North Oregon Coast Wildlife Right Now: Falcons, Murres, Elk, Deer Fawns
(Cannon Beach, Oregon) - Elk, falcon and other birds are some of the possible wildlife finds right now on the Oregon coast, according to a report from Oregon Department of Fish and Wildlife. Also, like the baby seals you may currently encounter on Oregon beaches, there is a similar dynamic for some kind of coastal wildlife. (above: Elk near Cannon Beach)
ODFW said that these summer months are often full of newborn wildlife species, and the warning is the same for these as with baby seals: do not touch or pick them up.
Deer fawns are sometimes picked up by well-meaning people in a belief that they’re abandoned, but that is not the case.
“In the case of deer or elk, only if the mother is known to be dead, should you contact ODFW or a licensed wildlife rehabilitator to report an orphaned fawn or calf,” the ODFW said in a press release.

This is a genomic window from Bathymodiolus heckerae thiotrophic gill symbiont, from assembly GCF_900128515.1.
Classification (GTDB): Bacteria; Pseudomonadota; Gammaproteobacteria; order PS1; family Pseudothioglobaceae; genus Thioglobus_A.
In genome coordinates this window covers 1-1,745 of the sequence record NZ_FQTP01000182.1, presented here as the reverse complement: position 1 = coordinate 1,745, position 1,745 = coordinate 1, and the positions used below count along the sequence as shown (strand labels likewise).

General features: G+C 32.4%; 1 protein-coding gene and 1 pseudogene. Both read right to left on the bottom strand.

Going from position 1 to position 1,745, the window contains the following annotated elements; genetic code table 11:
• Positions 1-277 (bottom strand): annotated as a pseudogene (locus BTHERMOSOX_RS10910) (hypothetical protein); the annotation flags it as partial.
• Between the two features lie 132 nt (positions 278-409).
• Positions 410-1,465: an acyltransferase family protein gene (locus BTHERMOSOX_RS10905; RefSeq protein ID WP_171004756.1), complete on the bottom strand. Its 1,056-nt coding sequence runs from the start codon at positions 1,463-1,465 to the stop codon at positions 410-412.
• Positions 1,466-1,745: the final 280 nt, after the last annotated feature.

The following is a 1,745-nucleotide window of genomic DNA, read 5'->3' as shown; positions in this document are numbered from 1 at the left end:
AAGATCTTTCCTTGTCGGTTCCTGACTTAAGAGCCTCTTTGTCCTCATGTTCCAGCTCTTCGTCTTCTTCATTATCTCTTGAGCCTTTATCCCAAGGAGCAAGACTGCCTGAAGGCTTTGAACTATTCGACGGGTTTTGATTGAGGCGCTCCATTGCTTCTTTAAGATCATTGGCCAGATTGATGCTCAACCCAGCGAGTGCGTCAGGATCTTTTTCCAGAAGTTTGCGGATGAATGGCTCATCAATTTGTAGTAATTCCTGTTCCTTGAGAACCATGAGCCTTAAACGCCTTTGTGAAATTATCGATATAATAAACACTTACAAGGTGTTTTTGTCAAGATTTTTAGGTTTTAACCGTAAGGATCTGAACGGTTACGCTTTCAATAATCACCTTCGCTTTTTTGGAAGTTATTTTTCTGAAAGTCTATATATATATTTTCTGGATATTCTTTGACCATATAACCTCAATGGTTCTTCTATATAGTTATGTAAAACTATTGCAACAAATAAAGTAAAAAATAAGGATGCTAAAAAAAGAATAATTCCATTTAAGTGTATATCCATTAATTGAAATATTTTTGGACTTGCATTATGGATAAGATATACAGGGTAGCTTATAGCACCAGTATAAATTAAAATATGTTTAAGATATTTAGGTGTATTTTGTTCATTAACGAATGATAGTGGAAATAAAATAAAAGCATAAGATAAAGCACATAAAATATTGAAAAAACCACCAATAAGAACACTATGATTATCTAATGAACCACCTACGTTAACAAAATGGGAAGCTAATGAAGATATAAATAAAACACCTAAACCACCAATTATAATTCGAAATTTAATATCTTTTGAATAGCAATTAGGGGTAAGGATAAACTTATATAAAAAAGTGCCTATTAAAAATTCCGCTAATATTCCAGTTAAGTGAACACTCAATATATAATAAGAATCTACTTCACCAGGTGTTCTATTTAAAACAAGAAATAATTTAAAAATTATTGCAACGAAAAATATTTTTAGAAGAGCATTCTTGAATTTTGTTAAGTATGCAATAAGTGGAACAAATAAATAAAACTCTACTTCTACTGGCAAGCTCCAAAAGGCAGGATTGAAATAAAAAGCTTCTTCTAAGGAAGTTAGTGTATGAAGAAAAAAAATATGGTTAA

Contact local authorities like the non-emergency police number for your area or (800) 720-ODFW.
Highlights along the coast right now include:
Jewell Meadows Wildlife Area, Coast Range. Elk are being seen along Highway 202 and Beneke Road, with elk calves showing up more and more. Band-tailed pigeons have been seen near the viewing areas along Hwy 202, as well as a variety of songbirds.
Down in Tillamook County, the Cape Meares State Park and National Wildlife Refuge has been home to a pair of peregrine falcons that in the past have been seen from the northern viewing platform. This year, ODFW believes they’re nesting in a cove that’s out of view, but they can still be seen dive-bombing bald eagles that come too close. Also seen are black oystercatchers.
On the Three Arch Rocks at nearby Oceanside, get out your binoculars to see common mures on the water as they avoid bald eagles that seem to be plaguing them on the rocky refuge itself.
Near Warrenton and Astoria, Trestle Bay and Ft. Stevens State Park have been showing plenty of birds lately. ODFW said the viewing bunker at Trestle Bay and nearby Swash Lake have been rewarding for wading birds and waterfowl.
Below: bald eagle photos courtesy Seaside Aquarium:
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